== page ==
McGregor Spur - Waiohine River - Jacs Biv - Shingle Slip Knob F
Labour Weekend 2016
On a fine Labour Weekend Saturday Paul and I tramped up to Jumbo and over to McGregor Biv, where we settled in for the evening - enjoying the great views. The Biv is in great condition but the logbook is falling apart - maybe someone with bookbinding skills could be persuaded to pay a visit.
Next morning we headed down McGregor Spur to the Waiohine River; the route is better marked than a few years ago.
When we reached the Waiohine at the Dorset Creek confluence it looked a bit daunting. The water was cold and the river looked a bit higher than we were expecting. It didnít look easy to cross below the confluence. Was it really a good idea to do a river trip at Labour Weekend? We had decided we didnít want to swim and had left our wetsuits in the car.
But the sun was out and it got a bit higher and warmer while we sat there pondering, and we decided to give it a go. If it was too difficult we could initially just retreat, or else climb out onto McGregor Spur, or Shingle Slip Spur further down.
It turned out to be not too bad, reasonable boulder-hopping. Whenever the bank ran out into steep rocks or bluffs, the river was usually crossable, though often crossings were waist-deep, so we could get to better travel on the other side. Our confidence grew. We had to do a couple of reasonable sidles, including one that ended a little way up the true right of Angle Knob Creek. The two short gorge sections marked on the map werenít actually any problem.
It wasnít quick travel though, taking us about 5 hours to descend about 3.5km to Jacs Biv. Being willing to swim would have saved time.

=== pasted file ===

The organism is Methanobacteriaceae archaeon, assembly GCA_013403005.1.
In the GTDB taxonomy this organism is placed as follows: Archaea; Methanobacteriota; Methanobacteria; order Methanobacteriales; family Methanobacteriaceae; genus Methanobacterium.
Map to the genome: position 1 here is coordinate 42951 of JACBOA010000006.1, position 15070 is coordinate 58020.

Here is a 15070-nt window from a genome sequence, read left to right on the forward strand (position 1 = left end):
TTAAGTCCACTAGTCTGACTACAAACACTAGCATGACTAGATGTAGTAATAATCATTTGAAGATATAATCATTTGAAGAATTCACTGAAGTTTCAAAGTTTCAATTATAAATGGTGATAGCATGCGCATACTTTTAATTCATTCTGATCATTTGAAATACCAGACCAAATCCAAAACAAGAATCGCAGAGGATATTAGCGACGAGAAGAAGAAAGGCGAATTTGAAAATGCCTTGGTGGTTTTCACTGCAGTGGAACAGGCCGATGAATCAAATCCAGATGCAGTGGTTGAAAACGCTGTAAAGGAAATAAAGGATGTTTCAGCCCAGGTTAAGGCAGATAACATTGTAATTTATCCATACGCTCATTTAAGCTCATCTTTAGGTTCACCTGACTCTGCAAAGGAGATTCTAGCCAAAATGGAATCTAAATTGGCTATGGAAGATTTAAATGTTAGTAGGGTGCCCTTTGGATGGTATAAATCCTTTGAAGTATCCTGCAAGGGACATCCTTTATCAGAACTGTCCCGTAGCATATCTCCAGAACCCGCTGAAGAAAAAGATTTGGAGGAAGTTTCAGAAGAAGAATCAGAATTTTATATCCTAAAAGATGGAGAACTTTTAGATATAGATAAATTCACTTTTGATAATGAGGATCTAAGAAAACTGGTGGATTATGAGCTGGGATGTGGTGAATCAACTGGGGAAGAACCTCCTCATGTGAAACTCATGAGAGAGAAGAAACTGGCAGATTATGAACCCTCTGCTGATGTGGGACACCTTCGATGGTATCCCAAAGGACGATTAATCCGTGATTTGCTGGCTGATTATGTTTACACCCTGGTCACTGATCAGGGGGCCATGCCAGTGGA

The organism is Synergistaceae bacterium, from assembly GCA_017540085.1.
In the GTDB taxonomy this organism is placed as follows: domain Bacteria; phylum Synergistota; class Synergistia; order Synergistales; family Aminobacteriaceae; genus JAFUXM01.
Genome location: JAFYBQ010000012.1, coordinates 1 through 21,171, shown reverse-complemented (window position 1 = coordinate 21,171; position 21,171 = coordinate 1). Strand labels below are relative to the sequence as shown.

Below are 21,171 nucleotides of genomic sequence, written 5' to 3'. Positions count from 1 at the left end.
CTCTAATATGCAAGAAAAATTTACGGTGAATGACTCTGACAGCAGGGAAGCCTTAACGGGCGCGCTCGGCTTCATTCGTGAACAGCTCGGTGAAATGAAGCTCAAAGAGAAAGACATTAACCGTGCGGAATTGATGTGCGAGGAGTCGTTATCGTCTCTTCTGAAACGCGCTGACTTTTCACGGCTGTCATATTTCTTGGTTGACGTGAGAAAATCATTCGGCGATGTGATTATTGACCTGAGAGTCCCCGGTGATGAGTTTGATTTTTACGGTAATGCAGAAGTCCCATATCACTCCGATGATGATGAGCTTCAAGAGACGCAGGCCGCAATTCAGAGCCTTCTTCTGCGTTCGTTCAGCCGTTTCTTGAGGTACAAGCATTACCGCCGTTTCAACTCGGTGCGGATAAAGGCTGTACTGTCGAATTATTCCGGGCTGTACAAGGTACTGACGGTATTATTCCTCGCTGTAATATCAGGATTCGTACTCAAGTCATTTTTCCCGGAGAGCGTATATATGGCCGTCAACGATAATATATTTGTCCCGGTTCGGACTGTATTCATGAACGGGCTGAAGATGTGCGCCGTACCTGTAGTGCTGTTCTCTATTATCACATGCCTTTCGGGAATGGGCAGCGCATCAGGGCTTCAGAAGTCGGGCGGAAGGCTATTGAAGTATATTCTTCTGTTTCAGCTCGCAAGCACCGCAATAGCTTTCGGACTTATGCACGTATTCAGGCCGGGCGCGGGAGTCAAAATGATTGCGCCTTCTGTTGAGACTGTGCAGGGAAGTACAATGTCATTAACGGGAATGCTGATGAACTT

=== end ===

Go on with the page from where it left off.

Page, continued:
I had never heard of Jacs Biv until a few months ago but it is now shown on the Doc 1080 notices in nearby huts, as well as appearing in the new edition of the Tararua Tramps map. It is on the true left, shortly upstream of the large slip on the map, underneath point 736m. Itís about 15 metres up the bank in the bush, above a small grassy flat, but you could easily miss it.
Itís slightly mouldy but in reasonable condition, with 2 mattresses and 2 thinner ones, and sleeps 2 with a bit of spare room. There is a frame extending out to the front and a tarp that could be slung over it to keep the rain off the small outside table, and even a couple of folding chairs. In the morning we headed up to point 736m behind the hut through steepish but open bush, then on up to Shingle Slip Knob, often on a light footpad. There was little scrub at the bushline and soon we were at the plane crash site. The tops were all still visible despite high overcast cloud. It was then still a reasonable distance through some taller tussock and another 250m climb from a saddle up onto Angle Knob. The last 100 metres are steep and rocky, which adds interest. Back onto a track, we then returned to Jumbo Hut and tiredly descended into the Atiwhakatu and homewards.
It had been an interesting trip and some new country for us.
- Party members
- Franz Hubmann (leader and scribe), Paul McCredie .